Security analyser tools provide a useful means of automatically identifying, and potentially exploiting, vulnerabilities within computer systems and networks but they are also of assistance to hackers looking for ways to break in. The paper highlights the range of tools that are available and of potential use to both audiences and considers the extent to which each group is likely to benefit from them in practice. It is considered that the ease of use of tools such as Back Orifice 2000 provides a means by which even the relatively unskilled hacker may inflict damage upon a system. Although tools are generally equally available to hackers and administrators, the hacker community is likely to be more aware of the opportunities available. Even where adminstrators are aware of the existence of particular tools, survey results indicate that they make relatively limited use of them. Factors that may account for this include their overall workload and lack of security awareness. Appropriate countermeasures can be identified to combat the individual categories of tool, but the problem of ensuring that these safeguards are implemented still remains.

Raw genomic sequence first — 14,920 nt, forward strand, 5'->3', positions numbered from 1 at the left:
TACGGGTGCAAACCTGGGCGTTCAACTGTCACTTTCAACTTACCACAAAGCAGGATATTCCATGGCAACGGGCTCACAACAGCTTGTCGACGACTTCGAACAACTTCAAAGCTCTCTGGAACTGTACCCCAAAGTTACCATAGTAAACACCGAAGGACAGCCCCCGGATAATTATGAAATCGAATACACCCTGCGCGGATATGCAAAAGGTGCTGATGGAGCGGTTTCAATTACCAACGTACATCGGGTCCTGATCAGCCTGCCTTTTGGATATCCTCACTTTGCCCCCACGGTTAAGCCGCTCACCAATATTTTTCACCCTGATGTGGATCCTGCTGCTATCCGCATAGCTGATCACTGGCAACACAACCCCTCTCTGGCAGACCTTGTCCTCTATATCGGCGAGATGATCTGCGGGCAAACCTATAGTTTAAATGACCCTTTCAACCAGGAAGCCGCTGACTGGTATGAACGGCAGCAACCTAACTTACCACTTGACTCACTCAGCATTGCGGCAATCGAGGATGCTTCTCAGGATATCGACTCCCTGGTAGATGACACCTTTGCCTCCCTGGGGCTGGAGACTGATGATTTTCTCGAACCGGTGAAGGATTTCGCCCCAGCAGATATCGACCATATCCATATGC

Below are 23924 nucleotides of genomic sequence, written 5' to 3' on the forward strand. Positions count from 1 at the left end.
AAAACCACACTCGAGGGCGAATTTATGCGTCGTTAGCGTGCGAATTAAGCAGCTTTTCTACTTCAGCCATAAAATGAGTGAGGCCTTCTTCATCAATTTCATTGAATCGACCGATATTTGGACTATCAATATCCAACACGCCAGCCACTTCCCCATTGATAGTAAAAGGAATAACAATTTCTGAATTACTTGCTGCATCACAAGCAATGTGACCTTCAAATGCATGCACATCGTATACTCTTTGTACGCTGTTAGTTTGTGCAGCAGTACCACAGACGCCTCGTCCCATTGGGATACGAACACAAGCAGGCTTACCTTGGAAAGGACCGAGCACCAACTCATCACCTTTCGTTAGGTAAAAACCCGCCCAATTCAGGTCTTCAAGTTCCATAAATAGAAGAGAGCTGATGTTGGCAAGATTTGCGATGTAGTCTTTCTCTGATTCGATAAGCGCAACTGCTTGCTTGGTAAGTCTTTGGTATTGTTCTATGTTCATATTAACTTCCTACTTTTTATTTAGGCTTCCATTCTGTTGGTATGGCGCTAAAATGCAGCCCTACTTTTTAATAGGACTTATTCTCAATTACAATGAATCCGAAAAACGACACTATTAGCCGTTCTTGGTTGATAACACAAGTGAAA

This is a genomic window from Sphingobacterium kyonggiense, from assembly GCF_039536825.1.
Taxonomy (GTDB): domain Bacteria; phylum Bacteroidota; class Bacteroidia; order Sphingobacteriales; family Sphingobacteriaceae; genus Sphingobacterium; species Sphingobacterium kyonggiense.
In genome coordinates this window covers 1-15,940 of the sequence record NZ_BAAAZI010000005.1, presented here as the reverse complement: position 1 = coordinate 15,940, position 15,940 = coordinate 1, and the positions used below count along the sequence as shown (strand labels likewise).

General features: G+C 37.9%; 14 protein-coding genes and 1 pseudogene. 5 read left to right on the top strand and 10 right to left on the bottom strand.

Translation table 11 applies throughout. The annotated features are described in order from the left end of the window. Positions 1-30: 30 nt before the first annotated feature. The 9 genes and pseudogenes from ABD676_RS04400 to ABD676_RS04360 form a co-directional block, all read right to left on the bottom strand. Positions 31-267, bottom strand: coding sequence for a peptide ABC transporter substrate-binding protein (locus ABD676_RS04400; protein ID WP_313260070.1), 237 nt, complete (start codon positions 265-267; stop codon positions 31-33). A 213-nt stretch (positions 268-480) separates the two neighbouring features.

Furnell, S., Chiliarchaki, P. and Dowland, P. (2001), "Security analysers: administrator assistants or hacker helpers?", Information Management & Computer Security, Vol. 9 No. 2, pp. 93-101. https://doi.org/10.1108/09685220110388872Download as .RIS
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